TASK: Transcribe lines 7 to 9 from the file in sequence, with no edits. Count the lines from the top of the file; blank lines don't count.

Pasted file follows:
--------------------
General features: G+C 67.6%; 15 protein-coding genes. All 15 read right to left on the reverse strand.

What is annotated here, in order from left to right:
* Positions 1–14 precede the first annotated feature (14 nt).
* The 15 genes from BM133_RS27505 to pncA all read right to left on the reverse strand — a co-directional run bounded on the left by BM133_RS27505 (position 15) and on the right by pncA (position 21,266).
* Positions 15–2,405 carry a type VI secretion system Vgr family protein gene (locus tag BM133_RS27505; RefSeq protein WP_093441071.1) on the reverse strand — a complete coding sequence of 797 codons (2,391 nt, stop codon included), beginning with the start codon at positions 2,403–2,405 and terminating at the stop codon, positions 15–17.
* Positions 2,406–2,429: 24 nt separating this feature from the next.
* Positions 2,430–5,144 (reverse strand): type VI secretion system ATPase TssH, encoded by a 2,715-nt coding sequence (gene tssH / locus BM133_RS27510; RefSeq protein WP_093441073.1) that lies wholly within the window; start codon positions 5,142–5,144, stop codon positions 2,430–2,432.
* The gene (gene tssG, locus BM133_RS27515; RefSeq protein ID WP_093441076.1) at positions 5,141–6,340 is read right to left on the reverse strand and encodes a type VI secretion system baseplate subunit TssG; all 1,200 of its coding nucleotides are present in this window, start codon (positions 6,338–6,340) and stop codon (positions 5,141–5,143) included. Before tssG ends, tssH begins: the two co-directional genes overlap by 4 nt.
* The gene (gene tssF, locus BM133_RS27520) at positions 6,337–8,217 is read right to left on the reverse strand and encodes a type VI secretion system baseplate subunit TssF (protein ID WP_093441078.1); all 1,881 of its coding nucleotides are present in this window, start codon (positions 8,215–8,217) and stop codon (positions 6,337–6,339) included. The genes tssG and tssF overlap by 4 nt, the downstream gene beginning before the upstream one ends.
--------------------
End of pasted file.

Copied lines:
* Positions 2,430–5,144 (reverse strand): type VI secretion system ATPase TssH, encoded by a 2,715-nt coding sequence (gene tssH / locus BM133_RS27510; RefSeq protein WP_093441073.1) that lies wholly within the window; start codon positions 5,142–5,144, stop codon positions 2,430–2,432.
* The gene (gene tssG, locus BM133_RS27515; RefSeq protein ID WP_093441076.1) at positions 5,141–6,340 is read right to left on the reverse strand and encodes a type VI secretion system baseplate subunit TssG; all 1,200 of its coding nucleotides are present in this window, start codon (positions 6,338–6,340) and stop codon (positions 5,141–5,143) included. Before tssG ends, tssH begins: the two co-directional genes overlap by 4 nt.
* The gene (gene tssF, locus BM133_RS27520) at positions 6,337–8,217 is read right to left on the reverse strand and encodes a type VI secretion system baseplate subunit TssF (protein ID WP_093441078.1); all 1,881 of its coding nucleotides are present in this window, start codon (positions 8,215–8,217) and stop codon (positions 6,337–6,339) included. The genes tssG and tssF overlap by 4 nt, the downstream gene beginning before the upstream one ends.